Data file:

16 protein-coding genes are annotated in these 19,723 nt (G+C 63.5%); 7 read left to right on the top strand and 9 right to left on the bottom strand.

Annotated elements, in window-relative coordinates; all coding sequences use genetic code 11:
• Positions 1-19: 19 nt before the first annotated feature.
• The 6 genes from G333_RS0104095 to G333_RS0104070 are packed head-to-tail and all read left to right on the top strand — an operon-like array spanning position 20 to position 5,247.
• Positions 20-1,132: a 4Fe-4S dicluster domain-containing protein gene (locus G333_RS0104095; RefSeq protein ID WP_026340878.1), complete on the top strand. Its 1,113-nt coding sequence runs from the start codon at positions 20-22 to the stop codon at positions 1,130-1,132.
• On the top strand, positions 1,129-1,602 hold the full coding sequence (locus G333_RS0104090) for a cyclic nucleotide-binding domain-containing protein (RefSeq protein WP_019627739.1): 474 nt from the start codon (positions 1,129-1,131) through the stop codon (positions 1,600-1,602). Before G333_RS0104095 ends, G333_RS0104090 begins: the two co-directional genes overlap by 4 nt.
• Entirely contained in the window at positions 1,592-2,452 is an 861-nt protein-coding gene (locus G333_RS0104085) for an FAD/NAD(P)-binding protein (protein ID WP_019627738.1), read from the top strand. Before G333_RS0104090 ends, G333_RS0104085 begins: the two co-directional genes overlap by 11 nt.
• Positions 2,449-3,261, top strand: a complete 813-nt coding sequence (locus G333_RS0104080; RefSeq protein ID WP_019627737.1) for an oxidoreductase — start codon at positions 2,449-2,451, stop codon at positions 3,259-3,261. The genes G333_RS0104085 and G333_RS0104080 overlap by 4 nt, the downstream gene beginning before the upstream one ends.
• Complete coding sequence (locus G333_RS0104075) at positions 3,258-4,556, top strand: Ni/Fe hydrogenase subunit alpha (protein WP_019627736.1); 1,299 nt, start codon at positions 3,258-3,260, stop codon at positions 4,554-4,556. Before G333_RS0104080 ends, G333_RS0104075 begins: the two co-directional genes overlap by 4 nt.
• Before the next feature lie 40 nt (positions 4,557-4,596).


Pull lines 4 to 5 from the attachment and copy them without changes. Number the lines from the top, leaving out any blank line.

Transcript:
• The 6 genes from G333_RS0104095 to G333_RS0104070 are packed head-to-tail and all read left to right on the top strand — an operon-like array spanning position 20 to position 5,247.
• Positions 20-1,132: a 4Fe-4S dicluster domain-containing protein gene (locus G333_RS0104095; RefSeq protein ID WP_026340878.1), complete on the top strand. Its 1,113-nt coding sequence runs from the start codon at positions 20-22 to the stop codon at positions 1,130-1,132.